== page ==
When I first met Jenny at the Maker Faire, my first thought was “Wow, what a great idea”. My next thought was “How can I support this, in every way?”
As a lifelong sewer, who also knits and crochets, I have often been asked to make things for others. My usual response is: I will help you make it. We would work on the project together, either at their home or in my sewing studio. It was a great way to visit with friends or get to know new people. When I lived in a small rural Ontario town, this was comfortable, as I knew everyone. In a city, this is more difficult.
Everyone has the ability to learn how to make things. What most people lack is the confidence to do it alone or for the first time. The Makehouse offers a welcome space for people to work on projects together until they gain confidence.
Dela Wilkins – February 8, 2013
More recently we’ve been awestruck at the love shown to us by Ed George. Ed and his wife were previous tenants at 833 Fort Street for over 15 years as Angela Fashions. They ran a bridal shop together, which was based in Oak Bay for many years before. Ed came to see me just before Christmas to deliver the sad news that his wife had passed away. He later told me that he would like to bring over some of the materials from her sewing studio. We are now housing an immense collection of patterns, beads, feathers, silks, art supplies and the list just goes on and on. We are so grateful for Ed’s generosity and for sharing his wisdom and stories of their life in business together in Victoria.
We’ve also had random donations from excited souls including the ladies from Satin Moon [our neighbours] and some of our students who just can’t help sharing! I still can’t believe how lucky we are to have so much support in such a short while. With our 6 month anniversary coming up on Friday March 1st, I want to say thanks again to Bea, Dela, Marilyn, Ed, my mother and father [who has helped with so many of my handy man needs on visits to Victoria!] and all of you wonderful people who have helped to make my dreams come true!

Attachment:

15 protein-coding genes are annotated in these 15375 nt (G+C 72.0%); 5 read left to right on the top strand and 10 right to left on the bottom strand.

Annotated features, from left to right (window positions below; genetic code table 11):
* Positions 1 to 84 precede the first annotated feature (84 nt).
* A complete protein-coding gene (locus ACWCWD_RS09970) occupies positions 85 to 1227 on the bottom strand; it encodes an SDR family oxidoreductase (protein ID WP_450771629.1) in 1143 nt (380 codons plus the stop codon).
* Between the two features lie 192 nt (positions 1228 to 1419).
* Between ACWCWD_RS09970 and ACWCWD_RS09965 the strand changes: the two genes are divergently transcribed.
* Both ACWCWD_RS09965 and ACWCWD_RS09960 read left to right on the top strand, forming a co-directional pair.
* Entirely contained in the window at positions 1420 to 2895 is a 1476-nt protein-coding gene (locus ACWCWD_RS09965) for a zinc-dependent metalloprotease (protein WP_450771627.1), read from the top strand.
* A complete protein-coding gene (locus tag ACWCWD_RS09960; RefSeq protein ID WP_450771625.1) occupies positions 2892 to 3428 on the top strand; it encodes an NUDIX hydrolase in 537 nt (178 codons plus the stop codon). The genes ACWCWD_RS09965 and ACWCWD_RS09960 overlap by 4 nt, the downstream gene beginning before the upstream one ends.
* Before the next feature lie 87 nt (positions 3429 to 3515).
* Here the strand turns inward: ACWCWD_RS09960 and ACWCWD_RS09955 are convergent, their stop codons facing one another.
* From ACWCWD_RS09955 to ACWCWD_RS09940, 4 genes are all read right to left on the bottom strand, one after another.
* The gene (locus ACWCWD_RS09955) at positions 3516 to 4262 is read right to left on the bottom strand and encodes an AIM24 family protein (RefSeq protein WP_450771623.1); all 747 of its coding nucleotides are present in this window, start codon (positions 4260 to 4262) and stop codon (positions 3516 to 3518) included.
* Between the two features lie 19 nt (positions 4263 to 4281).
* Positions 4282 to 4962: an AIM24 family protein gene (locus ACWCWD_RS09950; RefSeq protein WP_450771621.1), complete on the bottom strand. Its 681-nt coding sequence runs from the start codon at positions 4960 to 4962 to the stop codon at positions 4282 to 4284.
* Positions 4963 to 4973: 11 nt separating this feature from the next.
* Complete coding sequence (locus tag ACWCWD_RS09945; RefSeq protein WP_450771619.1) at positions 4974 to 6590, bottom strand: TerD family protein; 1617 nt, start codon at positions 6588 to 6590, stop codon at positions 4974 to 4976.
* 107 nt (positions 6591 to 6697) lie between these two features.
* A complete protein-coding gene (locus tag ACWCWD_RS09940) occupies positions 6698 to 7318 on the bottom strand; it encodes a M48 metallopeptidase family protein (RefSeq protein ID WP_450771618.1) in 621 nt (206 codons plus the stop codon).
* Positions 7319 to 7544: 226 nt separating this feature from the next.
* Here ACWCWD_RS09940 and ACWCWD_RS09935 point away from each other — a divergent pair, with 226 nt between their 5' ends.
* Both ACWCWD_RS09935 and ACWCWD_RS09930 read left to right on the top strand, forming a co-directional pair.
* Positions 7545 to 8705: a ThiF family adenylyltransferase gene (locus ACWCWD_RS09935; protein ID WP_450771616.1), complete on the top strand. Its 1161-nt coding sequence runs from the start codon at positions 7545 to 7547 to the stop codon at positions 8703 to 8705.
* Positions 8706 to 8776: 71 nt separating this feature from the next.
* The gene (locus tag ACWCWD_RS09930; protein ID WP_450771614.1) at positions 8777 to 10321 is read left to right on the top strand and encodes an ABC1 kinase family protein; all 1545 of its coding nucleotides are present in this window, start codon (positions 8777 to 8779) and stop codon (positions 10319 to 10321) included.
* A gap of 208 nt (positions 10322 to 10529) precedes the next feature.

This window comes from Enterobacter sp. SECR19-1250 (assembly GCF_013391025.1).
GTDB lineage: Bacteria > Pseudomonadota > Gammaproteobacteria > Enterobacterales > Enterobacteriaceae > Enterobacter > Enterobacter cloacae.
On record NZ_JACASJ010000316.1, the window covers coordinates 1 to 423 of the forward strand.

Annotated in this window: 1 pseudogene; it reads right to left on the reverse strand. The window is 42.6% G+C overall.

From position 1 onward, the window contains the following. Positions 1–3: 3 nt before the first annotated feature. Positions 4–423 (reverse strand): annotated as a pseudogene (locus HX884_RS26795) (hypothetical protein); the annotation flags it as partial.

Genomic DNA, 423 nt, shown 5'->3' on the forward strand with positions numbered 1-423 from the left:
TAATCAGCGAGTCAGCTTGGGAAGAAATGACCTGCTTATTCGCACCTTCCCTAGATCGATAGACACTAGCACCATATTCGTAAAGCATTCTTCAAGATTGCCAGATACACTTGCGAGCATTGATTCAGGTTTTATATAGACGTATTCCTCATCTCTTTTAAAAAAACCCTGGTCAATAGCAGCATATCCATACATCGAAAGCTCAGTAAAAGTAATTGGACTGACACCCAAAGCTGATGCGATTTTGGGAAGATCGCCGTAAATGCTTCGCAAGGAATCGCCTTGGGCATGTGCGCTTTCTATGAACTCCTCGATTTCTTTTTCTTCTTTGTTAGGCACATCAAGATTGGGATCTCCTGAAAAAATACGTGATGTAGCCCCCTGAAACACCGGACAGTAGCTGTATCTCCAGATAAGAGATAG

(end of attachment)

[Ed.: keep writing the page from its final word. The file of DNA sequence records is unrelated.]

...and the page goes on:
What a warm welcome back to Canada! I am truly touched.
We held our first kids birthday party on Sunday afternoon! The girls chose needle felting with Freyja Zazu for their activity. We wanted to share some of our favourite photos with you… The cake was delicious!
You might not believe it but spring is really around the corner!
Are you hoarding tons of clothes that you never wear? Sometimes you fall in love with a dress but only wear it a couple of times before deciding it’s just not your style anymore. After all, styles and trends change so quickly; who knows what you’re going to like a few months or even a year from now. All of those unworn clothes start to take up precious space in your closet, but just throwing them out isn’t an option. So how do you clean out your closet AND find new clothes to add to your wardrobe that you WILL wear?
Come to The Makehouse SWAP INTO SPRING Clothes Swap!
Guests should arrive at 6pm for set up. Swapping will begin at 6:30pm once we’ve laid everything out.
Each garment that you bring is worth one token, which can be exchanged for something else. It’s a one for one concept that makes for easy swapping. Please bring your own shopping bags to take your new loop home!
If you pick it up and try it on first – it’s yours. This rule has always worked in every swap I’ve been to. If you love it too don’t get green-eyed – just get over it and find something else! There’s always plenty of clothes to go around!
We ask that everyone label their clothing by size [this can just be a paper or tag pinned to each garment [safety pins please!]
All clothing should be clean and free of stains, holes, or major damage. It’s true that “one man’s trash is another man’s treasure,” but no one wants to be stuck with actual trash.
Please if possible drop your garments off in the days leading up to the swap as this helps immensely with the setting up.
We hope to see you there!
Please note that the swap is potluck so please bring along either something to drink or some nibbles.
Leftover clothes will be upcycled in workshops or donated to charity.
This event is free, but we are looking for a few volunteers to help set up and clean up!